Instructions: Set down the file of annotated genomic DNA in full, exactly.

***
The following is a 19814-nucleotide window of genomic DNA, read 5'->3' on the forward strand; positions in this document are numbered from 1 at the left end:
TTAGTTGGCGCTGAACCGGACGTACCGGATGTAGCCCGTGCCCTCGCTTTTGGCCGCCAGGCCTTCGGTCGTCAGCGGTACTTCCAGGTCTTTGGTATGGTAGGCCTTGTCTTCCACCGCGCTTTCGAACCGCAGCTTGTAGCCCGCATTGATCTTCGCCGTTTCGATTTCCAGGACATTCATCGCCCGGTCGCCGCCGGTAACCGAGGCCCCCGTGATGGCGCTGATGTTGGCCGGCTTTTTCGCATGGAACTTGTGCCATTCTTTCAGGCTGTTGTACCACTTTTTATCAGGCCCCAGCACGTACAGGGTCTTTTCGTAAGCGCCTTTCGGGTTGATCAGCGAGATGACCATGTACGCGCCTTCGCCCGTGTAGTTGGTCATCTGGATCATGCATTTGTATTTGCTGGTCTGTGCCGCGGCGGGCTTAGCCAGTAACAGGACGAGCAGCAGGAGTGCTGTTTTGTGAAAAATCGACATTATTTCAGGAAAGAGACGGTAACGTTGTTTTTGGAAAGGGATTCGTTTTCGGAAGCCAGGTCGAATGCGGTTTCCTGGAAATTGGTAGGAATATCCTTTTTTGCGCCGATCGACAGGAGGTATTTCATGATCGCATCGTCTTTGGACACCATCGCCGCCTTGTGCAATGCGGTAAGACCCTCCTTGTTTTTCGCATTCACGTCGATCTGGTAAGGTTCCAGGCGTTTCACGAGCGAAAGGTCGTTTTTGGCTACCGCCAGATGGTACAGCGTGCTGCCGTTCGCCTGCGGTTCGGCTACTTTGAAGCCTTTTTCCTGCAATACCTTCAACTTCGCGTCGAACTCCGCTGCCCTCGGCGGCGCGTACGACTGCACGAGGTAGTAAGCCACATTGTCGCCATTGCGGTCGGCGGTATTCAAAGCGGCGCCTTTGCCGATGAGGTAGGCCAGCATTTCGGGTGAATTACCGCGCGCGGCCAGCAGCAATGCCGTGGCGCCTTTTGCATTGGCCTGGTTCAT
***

The following is a 19814-nucleotide window of genomic DNA, read 5'->3' on the forward strand; positions in this document are numbered from 1 at the left end:
TTAGTTGGCGCTGAACCGGACGTACCGGATGTAGCCCGTGCCCTCGCTTTTGGCCGCCAGGCCTTCGGTCGTCAGCGGTACTTCCAGGTCTTTGGTATGGTAGGCCTTGTCTTCCACCGCGCTTTCGAACCGCAGCTTGTAGCCCGCATTGATCTTCGCCGTTTCGATTTCCAGGACATTCATCGCCCGGTCGCCGCCGGTAACCGAGGCCCCCGTGATGGCGCTGATGTTGGCCGGCTTTTTCGCATGGAACTTGTGCCATTCTTTCAGGCTGTTGTACCACTTTTTATCAGGCCCCAGCACGTACAGGGTCTTTTCGTAAGCGCCTTTCGGGTTGATCAGCGAGATGACCATGTACGCGCCTTCGCCCGTGTAGTTGGTCATCTGGATCATGCATTTGTATTTGCTGGTCTGTGCCGCGGCGGGCTTAGCCAGTAACAGGACGAGCAGCAGGAGTGCTGTTTTGTGAAAAATCGACATTATTTCAGGAAAGAGACGGTAACGTTGTTTTTGGAAAGGGATTCGTTTTCGGAAGCCAGGTCGAATGCGGTTTCCTGGAAATTGGTAGGAATATCCTTTTTTGCGCCGATCGACAGGAGGTATTTCATGATCGCATCGTCTTTGGACACCATCGCCGCCTTGTGCAATGCGGTAAGACCCTCCTTGTTTTTCGCATTCACGTCGATCTGGTAAGGTTCCAGGCGTTTCACGAGCGAAAGGTCGTTTTTGGCTACCGCCAGATGGTACAGCGTGCTGCCGTTCGCCTGCGGTTCGGCTACTTTGAAGCCTTTTTCCTGCAATACCTTCAACTTCGCGTCGAACTCCGCTGCCCTCGGCGGCGCGTACGACTGCACGAGGTAGTAAGCCACATTGTCGCCATTGCGGTCGGCGGTATTCAAAGCGGCGCCTTTGCCGATGAGGTAGGCCAGCATTTCGGGTGAATTACCGCGCGCGGCCAGCAGCAATGCCGTGGCGCCTTTTGCATTGGCCTGGTTCAT